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System fits male sailors


Classic or athletic, the Navy Clothing and Textile Research Facility (NCTRF) has developed a men’s sizing system for uniforms that will give sailors a much improved appearance and fit.

Female sailors were first for the NCTRF, an installation partner at the U.S. Army Soldier Systems Center (Natick), regarding changes to uniform sizes. An anthropometric study of females in the late 1980s resulted in a new sizing system for female sailors that incorporated the three body types and lengths and size standards used by the apparel industry at that time.

The Army, Air Force and Coast Guard subsequently adopted the women’s sizing system, and the intent behind the changes for men is the same.

Off the rack uniform
A sharper fitting uniform off the rack is the main benefit of the Navy men’s sizing system.

“It reduces alterations and improves appearance,” said Sirvart Mellian, program manager for Anthropology and Sizing at the NCTRF. “(The sailors) are as excited as we are about it.”

The proposed changes classify the Navy’s coats, shirts and pants as classic and athletic body types. A chest measurement at least 6 inches greater than the waist measurement define the athletic upper-body type, and a hip measurement at least 6 inches greater than the waist define the athletic lower-body type. The classic body type has a less than 6-inch difference between those critical measurements.

Mellian said Navy Exchange stores and the NCTRF were receiving comments from dissatisfied customers about poor-fitting uniforms and high alteration costs.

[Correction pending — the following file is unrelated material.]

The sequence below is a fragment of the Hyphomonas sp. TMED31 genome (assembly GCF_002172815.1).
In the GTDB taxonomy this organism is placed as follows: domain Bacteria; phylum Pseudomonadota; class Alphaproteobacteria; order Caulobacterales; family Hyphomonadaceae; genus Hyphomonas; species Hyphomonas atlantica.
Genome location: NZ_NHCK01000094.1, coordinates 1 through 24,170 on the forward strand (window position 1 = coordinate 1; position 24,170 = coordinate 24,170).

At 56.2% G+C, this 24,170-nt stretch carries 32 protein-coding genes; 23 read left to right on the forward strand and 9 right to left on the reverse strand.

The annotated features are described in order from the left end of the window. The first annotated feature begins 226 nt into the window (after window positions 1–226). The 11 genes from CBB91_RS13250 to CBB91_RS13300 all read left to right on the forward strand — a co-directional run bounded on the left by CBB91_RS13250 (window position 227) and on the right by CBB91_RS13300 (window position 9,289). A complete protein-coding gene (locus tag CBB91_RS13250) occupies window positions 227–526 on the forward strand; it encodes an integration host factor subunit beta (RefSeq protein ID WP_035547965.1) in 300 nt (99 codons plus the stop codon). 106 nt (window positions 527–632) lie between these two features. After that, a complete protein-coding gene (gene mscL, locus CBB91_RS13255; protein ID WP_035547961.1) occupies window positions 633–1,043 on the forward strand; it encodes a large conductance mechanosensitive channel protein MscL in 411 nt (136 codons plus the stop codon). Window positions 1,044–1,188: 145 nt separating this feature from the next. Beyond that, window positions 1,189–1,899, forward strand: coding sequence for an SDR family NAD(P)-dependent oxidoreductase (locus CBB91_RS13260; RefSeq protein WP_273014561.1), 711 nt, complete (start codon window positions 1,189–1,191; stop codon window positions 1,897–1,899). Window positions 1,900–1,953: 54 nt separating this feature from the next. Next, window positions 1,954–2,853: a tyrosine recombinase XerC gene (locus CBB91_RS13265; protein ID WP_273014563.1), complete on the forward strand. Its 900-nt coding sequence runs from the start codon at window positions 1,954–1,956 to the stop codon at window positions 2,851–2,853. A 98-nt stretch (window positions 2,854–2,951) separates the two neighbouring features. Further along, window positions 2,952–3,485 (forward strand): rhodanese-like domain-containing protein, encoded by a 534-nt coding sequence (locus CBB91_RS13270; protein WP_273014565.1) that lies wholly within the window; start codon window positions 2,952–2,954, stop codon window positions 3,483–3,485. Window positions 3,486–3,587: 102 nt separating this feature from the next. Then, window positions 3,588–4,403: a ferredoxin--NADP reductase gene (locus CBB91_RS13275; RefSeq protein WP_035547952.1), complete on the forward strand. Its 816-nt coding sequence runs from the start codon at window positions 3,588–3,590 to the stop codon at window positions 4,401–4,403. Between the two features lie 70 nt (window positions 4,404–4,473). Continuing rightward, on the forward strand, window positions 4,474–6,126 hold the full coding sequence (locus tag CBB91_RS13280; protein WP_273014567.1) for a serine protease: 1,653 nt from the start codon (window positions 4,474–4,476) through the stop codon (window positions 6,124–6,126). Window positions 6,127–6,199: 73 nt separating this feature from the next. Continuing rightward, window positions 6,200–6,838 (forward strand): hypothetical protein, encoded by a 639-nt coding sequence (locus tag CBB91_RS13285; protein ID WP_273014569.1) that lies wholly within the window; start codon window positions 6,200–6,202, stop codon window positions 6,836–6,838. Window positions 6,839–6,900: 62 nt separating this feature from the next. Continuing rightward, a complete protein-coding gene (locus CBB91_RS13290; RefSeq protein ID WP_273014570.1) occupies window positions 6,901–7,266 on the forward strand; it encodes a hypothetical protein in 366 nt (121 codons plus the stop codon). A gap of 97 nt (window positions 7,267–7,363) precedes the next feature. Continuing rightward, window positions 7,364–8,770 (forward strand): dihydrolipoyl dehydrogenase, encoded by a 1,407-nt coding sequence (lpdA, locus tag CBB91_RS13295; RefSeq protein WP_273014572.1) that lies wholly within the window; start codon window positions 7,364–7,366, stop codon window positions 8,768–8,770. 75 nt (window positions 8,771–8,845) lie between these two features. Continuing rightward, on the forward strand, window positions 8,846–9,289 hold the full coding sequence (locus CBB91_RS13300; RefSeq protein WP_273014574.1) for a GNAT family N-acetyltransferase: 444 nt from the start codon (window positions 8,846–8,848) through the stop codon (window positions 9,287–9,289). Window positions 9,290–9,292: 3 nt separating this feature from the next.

“They were telling us we had a fit problem with our uniforms,” she said. “In the military you’re restricted as to where you can buy your uniforms. You can’t shop at various stores to find the line of clothing that is designed for your body type and looks good on you, so it’s important that we have uniforms that have the appropriate sizing to satisfy the demographics of our population.”

Mixing a “combination of art and science,” Mellian, who also helped develop the women’s sizing system, wanted to develop a system based on Navy anthropometric data. She collected 38 clothing-related anthropometric dimensions from a sample of 1,338 sailors that demographically represented the Navy by age, race and rank.

“What’s unique is that while we collected our anthropometric data, we also had each sailor try on 17 current Navy uniform items to identify specific size and fit problems. We evaluated the size and fit, and collected their input regarding the problems they were experiencing with their uniforms,” Mellian said. “Combining the anthropometric, size, and fit data, and information collected during the survey, we hope to get as close to satisfying our user-population as possible.”

Besides identifying the two body types, the new sizing system solved problems observed during uniform size and fit evaluation, developed same-size standards for each garment type to eliminate confusion of uniform size, and established an idea of fit for each garment type. It also standardized seam allowances of each garment type.

By having their critical body dimensions measured, sailors can identify their correct body type and size, and then mix and match body types and sizes to find the best fit.

With such a wide variety of body shapes, minor alterations may still be necessary, according to Mellian.

In spring 2000, NCTRF completed an evaluation at Naval Air Station Whidbey Island and Naval Training Center Great Lakes that verified the patterns for the athletic and classic body types. Final verification occurred in February 2002 at Naval Station Norfolk.

Mellian said she eagerly anticipates implementation of the new sizing system by the Navy and other military services.


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